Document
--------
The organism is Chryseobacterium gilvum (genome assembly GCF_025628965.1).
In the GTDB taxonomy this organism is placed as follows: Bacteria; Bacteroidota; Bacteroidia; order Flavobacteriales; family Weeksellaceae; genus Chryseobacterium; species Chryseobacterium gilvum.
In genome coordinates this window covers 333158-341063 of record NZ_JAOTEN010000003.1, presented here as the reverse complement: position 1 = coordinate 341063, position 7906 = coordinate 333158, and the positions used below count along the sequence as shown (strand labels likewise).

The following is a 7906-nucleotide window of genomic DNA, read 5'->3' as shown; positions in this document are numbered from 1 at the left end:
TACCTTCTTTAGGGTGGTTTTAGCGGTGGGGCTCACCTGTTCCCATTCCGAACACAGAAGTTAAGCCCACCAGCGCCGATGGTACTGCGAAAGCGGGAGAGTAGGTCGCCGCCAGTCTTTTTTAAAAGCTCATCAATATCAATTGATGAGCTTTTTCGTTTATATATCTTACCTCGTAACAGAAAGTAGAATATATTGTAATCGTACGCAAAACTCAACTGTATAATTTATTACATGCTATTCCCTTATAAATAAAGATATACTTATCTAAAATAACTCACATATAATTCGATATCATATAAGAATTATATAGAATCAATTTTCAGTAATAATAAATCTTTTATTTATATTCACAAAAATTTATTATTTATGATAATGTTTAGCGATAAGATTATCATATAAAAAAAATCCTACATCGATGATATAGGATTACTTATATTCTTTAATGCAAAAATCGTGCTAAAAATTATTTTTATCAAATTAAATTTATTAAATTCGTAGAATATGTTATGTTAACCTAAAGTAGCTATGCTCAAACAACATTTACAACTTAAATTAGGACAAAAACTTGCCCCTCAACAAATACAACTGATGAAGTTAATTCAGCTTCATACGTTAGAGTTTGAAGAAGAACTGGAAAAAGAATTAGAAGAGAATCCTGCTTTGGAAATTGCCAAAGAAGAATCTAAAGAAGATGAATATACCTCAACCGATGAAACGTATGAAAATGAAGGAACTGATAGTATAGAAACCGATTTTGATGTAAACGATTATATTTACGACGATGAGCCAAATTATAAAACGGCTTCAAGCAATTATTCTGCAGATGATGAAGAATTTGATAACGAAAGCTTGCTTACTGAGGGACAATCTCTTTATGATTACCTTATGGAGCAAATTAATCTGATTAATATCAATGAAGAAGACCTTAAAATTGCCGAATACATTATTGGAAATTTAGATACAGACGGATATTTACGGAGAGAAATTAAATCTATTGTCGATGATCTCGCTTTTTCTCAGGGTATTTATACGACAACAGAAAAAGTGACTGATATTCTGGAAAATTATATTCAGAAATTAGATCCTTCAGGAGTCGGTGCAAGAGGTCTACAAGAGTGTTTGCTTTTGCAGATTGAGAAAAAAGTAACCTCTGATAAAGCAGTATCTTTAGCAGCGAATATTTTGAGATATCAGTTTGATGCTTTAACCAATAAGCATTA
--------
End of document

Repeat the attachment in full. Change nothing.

The organism is Chryseobacterium gilvum (genome assembly GCF_025628965.1).
In the GTDB taxonomy this organism is placed as follows: Bacteria; Bacteroidota; Bacteroidia; order Flavobacteriales; family Weeksellaceae; genus Chryseobacterium; species Chryseobacterium gilvum.
In genome coordinates this window covers 333158-341063 of record NZ_JAOTEN010000003.1, presented here as the reverse complement: position 1 = coordinate 341063, position 7906 = coordinate 333158, and the positions used below count along the sequence as shown (strand labels likewise).

The following is a 7906-nucleotide window of genomic DNA, read 5'->3' as shown; positions in this document are numbered from 1 at the left end:
TACCTTCTTTAGGGTGGTTTTAGCGGTGGGGCTCACCTGTTCCCATTCCGAACACAGAAGTTAAGCCCACCAGCGCCGATGGTACTGCGAAAGCGGGAGAGTAGGTCGCCGCCAGTCTTTTTTAAAAGCTCATCAATATCAATTGATGAGCTTTTTCGTTTATATATCTTACCTCGTAACAGAAAGTAGAATATATTGTAATCGTACGCAAAACTCAACTGTATAATTTATTACATGCTATTCCCTTATAAATAAAGATATACTTATCTAAAATAACTCACATATAATTCGATATCATATAAGAATTATATAGAATCAATTTTCAGTAATAATAAATCTTTTATTTATATTCACAAAAATTTATTATTTATGATAATGTTTAGCGATAAGATTATCATATAAAAAAAATCCTACATCGATGATATAGGATTACTTATATTCTTTAATGCAAAAATCGTGCTAAAAATTATTTTTATCAAATTAAATTTATTAAATTCGTAGAATATGTTATGTTAACCTAAAGTAGCTATGCTCAAACAACATTTACAACTTAAATTAGGACAAAAACTTGCCCCTCAACAAATACAACTGATGAAGTTAATTCAGCTTCATACGTTAGAGTTTGAAGAAGAACTGGAAAAAGAATTAGAAGAGAATCCTGCTTTGGAAATTGCCAAAGAAGAATCTAAAGAAGATGAATATACCTCAACCGATGAAACGTATGAAAATGAAGGAACTGATAGTATAGAAACCGATTTTGATGTAAACGATTATATTTACGACGATGAGCCAAATTATAAAACGGCTTCAAGCAATTATTCTGCAGATGATGAAGAATTTGATAACGAAAGCTTGCTTACTGAGGGACAATCTCTTTATGATTACCTTATGGAGCAAATTAATCTGATTAATATCAATGAAGAAGACCTTAAAATTGCCGAATACATTATTGGAAATTTAGATACAGACGGATATTTACGGAGAGAAATTAAATCTATTGTCGATGATCTCGCTTTTTCTCAGGGTATTTATACGACAACAGAAAAAGTGACTGATATTCTGGAAAATTATATTCAGAAATTAGATCCTTCAGGAGTCGGTGCAAGAGGTCTACAAGAGTGTTTGCTTTTGCAGATTGAGAAAAAAGTAACCTCTGATAAAGCAGTATCTTTAGCAGCGAATATTTTGAGATATCAGTTTGATGCTTTAACCAATAAGCATTA